Houston Press Lists Ten Hottest Female Sex Offenders

If I were the Houston Press, and I were part of the Village Voice Media chain of newspapers currently under investigation for facilitating sex trafficking through their Backpage.com outlet, making jokes about how hot sex criminals are would not be the first place I’d go for humor.

But I’m not the Houston Press, so that’s probably why the paper’s running a list today called the “Top 10 Hottest Women On The Texas Sex Offenders List.” I’m not linking to it. You can Google it if you want. Or find it on Digg, where its “thumbs up” rating is on the rise.

However, we still need to talk about why this is so thoroughly terrible. List compiler Richard Connelly, who will no doubt be adding this piece to the tip-top of his portfolio, prefaces the list:

“We combed through 15 of the biggest counties in Texas and came up with the 10 hottest women in the database. Warning: In some cases, we picked out the best of a series of mugshots. Alternative choices were starkly different. So click on each link before you send any marriage proposals.”

You’re probably thinking the same thing I am: stay classy, Houston Press. But here are some things that I am also thinking:

  • Also listed along with these mugshots are the ages and genders of the women’s victims. No doubt that 4-year-old boy, that 2-year-old boy and that 13-year-old girl are taking solace even as we speak that at least they were abused, molested or assaulted by a hot person.
  • Whatever else we talk about, y’all, let’s make sure we address the important stuff first: how hot a woman is. This shall always take precedence over literally anything else she could ever do or say. Even if you’re a criminal, if you’re a woman, your worth is first measured by your sex appeal.
  • But haha just kidding, some of these women are really ugly in their other pictures! Just in case you thought it was possible to win this game.
  • It’s the fact that these women are ugly which is totally going to keep you from wanting to get with them, not the fact that they have been convicted of assaulting and molesting children. Ew ugly women! Gross!
  • Even if these women are ugly, which is the worst thing that can happen to a woman, the being ugly is, it’s okay to laugh because women doing the sex offending is hilarious, you guys! It’s just like dressing a man up in drag! Please, let’s do anything we can to place more shame on victims of sex offenders by emphasizing how weird and silly it is that women commit sex crimes.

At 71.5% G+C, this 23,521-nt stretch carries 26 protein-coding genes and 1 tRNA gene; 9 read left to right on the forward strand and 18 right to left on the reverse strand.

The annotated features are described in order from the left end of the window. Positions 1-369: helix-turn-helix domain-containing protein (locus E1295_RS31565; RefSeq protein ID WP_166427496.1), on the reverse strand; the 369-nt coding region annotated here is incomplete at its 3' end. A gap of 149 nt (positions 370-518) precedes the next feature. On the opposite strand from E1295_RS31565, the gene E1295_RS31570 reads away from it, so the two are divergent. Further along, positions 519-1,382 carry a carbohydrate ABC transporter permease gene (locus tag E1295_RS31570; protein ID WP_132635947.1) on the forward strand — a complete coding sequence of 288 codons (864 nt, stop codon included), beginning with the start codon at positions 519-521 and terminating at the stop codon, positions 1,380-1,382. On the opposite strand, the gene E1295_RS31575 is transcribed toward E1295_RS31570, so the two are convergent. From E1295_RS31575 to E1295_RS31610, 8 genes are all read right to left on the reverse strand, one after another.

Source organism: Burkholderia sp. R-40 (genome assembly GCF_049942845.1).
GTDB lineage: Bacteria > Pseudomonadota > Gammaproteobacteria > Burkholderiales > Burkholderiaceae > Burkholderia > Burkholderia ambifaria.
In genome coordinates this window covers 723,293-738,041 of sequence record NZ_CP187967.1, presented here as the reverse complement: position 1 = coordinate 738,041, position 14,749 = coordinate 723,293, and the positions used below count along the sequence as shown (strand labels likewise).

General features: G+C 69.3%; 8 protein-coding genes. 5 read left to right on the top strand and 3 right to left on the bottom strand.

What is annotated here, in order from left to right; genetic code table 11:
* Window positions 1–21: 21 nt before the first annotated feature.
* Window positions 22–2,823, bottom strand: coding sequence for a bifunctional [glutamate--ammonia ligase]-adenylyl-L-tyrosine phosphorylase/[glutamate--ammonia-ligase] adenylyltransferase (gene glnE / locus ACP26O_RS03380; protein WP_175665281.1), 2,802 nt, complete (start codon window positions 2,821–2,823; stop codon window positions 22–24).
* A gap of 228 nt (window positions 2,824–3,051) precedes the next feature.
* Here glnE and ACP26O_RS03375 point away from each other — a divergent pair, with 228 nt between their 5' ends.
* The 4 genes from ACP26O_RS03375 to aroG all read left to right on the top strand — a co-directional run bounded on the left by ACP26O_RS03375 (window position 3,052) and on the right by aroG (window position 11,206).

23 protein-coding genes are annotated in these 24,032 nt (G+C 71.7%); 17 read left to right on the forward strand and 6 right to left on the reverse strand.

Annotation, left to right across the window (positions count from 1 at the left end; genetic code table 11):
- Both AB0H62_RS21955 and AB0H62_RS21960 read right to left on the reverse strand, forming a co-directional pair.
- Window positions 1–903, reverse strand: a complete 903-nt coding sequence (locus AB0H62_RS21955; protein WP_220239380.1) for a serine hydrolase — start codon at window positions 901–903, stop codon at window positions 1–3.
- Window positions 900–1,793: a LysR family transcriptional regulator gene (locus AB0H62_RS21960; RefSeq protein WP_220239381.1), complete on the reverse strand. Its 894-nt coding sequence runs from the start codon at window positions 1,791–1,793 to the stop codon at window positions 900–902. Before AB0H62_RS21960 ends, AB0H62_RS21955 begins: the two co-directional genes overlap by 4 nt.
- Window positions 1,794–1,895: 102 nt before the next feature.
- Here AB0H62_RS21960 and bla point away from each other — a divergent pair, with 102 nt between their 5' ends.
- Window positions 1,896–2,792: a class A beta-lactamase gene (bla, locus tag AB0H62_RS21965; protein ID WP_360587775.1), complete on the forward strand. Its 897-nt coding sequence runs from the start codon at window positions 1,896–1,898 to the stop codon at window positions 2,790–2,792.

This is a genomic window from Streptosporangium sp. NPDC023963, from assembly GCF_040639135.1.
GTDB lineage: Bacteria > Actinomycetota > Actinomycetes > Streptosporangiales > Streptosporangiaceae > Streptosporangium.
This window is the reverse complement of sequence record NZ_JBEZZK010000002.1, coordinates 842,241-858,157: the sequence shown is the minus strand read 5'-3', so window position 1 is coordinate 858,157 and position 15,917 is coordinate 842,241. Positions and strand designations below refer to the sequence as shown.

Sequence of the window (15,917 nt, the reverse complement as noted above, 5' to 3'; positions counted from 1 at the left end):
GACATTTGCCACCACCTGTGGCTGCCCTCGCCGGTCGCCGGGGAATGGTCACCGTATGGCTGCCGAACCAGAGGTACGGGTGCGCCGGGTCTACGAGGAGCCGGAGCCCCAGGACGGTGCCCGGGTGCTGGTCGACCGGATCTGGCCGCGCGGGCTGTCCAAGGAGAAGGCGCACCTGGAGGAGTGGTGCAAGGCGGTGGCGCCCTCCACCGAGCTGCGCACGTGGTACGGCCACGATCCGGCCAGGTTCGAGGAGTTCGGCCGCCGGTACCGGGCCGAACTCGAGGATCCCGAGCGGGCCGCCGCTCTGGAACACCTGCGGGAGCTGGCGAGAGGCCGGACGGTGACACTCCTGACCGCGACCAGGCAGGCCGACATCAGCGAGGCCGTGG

To be fair, this kind of thing is not exactly out of character for Village Voice, which has already demonstrated its unwillingness to objectively engage with issues surrounding sex crimes, because hey, bad for business, y’all. So, why stop here? Maybe tomorrow they’ll run a 10 most handsome pedophiles list. After all, 44 percent of sexual assault and rape victims are under the age of 18, so the paper will have plenty to gleefully choose from.

UPDATE: Realizing that “a lot of people riled up,” the Houston Press explains its motivation for the list in their own comments section, thusly:

“I can understand how some people might react to this. On the other hand, it’s a way of getting readers to look at the info, maybe get them to realize there are people out there like this and they all don’t look like the obvious stereotypical pervert.”

I take this to mean that the Houston Press editors believe link-baiting lists about hot women is the best way to educate people about sex crimes. Obviously the thing that’s been missing from sex crimes coverage all these years is hot sex offenders–in fact, I think with the publishing of this list this morning, we can actually expect sex crimes to stop, because as one commenter on the Press noted, now all the child victims of sex offenders are going to realize that regular looking people might molest or assault them and thereby avoid being molested or assaulted!

Of course, one could argue that in fact this response is purely backpedaling from an incredulous newsroom that doesn’t want to acknowledge it has seriously fucked up.